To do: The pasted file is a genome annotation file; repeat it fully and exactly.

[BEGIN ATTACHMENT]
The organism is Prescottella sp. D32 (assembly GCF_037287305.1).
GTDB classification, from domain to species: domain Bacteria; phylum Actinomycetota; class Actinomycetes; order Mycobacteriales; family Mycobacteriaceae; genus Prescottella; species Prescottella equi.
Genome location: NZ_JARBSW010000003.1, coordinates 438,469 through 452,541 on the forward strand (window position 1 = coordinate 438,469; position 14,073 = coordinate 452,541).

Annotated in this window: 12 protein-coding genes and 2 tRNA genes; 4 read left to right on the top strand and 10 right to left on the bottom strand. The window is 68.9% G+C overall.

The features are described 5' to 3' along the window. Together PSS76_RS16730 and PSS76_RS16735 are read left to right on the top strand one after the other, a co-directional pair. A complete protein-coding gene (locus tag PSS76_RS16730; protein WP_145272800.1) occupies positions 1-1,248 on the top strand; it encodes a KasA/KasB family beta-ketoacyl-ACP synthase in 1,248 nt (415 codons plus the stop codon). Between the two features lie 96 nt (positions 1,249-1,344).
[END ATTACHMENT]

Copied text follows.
The organism is Prescottella sp. D32 (assembly GCF_037287305.1).
GTDB classification, from domain to species: domain Bacteria; phylum Actinomycetota; class Actinomycetes; order Mycobacteriales; family Mycobacteriaceae; genus Prescottella; species Prescottella equi.
Genome location: NZ_JARBSW010000003.1, coordinates 438,469 through 452,541 on the forward strand (window position 1 = coordinate 438,469; position 14,073 = coordinate 452,541).

Annotated in this window: 12 protein-coding genes and 2 tRNA genes; 4 read left to right on the top strand and 10 right to left on the bottom strand. The window is 68.9% G+C overall.

The features are described 5' to 3' along the window. Together PSS76_RS16730 and PSS76_RS16735 are read left to right on the top strand one after the other, a co-directional pair. A complete protein-coding gene (locus tag PSS76_RS16730; protein WP_145272800.1) occupies positions 1-1,248 on the top strand; it encodes a KasA/KasB family beta-ketoacyl-ACP synthase in 1,248 nt (415 codons plus the stop codon). Between the two features lie 96 nt (positions 1,249-1,344).